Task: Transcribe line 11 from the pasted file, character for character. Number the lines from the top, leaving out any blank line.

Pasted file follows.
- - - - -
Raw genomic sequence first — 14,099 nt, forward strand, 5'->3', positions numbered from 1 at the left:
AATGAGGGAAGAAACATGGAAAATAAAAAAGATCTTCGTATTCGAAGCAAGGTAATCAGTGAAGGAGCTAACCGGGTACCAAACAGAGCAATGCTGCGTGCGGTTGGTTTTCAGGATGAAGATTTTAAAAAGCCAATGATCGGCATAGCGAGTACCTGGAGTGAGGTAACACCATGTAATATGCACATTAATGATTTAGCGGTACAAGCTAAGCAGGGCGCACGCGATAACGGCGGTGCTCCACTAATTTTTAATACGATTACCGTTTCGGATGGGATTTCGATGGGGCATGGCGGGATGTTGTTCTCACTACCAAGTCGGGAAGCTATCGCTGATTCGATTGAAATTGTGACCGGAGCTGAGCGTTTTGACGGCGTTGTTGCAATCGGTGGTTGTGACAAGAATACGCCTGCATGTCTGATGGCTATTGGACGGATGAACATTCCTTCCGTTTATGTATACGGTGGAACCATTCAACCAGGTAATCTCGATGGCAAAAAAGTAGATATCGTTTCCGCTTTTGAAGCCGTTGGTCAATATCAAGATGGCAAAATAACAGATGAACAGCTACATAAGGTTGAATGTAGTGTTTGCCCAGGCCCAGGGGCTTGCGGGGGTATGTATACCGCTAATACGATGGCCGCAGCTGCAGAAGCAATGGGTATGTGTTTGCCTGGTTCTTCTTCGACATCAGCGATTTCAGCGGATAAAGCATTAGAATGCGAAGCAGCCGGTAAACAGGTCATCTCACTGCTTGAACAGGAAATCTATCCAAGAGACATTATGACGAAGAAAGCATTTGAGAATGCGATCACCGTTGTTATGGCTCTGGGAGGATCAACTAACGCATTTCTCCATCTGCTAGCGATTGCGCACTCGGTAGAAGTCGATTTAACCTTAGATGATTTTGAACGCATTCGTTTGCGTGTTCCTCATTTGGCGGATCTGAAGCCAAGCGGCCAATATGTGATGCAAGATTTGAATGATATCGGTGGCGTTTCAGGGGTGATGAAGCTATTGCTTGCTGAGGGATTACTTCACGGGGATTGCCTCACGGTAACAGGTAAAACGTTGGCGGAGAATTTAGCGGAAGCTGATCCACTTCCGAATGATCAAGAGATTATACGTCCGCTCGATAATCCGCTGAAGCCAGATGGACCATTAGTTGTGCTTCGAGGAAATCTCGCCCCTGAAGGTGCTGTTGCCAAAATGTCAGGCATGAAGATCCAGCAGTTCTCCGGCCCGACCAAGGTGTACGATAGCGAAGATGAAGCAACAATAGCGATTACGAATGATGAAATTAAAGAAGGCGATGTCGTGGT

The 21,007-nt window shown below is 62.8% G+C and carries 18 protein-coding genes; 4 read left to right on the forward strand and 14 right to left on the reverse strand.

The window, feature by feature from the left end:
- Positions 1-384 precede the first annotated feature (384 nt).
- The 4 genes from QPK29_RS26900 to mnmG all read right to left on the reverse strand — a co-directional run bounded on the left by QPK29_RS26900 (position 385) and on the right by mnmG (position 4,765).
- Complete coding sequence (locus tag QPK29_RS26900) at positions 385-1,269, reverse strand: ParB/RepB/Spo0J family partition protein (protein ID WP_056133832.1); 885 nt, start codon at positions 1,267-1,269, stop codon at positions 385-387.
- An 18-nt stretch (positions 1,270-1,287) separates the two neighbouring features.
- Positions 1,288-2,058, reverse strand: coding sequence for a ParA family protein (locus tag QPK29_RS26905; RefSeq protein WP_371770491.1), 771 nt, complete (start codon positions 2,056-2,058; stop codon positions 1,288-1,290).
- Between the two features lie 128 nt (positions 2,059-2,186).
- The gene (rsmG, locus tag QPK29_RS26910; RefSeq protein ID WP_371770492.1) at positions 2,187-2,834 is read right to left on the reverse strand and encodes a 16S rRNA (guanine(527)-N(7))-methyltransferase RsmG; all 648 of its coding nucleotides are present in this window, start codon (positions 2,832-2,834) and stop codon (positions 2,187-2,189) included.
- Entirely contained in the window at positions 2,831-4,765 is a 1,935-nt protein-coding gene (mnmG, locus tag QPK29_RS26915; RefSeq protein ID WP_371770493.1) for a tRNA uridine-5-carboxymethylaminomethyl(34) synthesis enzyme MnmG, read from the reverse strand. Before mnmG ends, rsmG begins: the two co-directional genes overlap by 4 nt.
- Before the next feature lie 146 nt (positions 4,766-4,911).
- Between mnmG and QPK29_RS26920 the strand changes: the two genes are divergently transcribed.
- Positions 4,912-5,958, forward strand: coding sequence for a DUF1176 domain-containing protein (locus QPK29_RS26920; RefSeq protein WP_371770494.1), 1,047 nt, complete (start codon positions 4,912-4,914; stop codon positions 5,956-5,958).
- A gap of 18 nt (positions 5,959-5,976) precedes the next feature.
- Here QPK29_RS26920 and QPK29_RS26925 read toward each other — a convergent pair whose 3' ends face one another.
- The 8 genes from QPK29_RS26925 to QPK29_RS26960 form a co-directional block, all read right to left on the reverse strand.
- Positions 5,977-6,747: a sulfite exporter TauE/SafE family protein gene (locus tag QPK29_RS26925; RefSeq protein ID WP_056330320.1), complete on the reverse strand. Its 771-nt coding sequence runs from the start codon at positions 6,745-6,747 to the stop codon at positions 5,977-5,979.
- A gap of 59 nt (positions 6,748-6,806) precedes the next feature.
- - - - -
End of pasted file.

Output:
- The gene (rsmG, locus tag QPK29_RS26910; RefSeq protein ID WP_371770492.1) at positions 2,187-2,834 is read right to left on the reverse strand and encodes a 16S rRNA (guanine(527)-N(7))-methyltransferase RsmG; all 648 of its coding nucleotides are present in this window, start codon (positions 2,832-2,834) and stop codon (positions 2,187-2,189) included.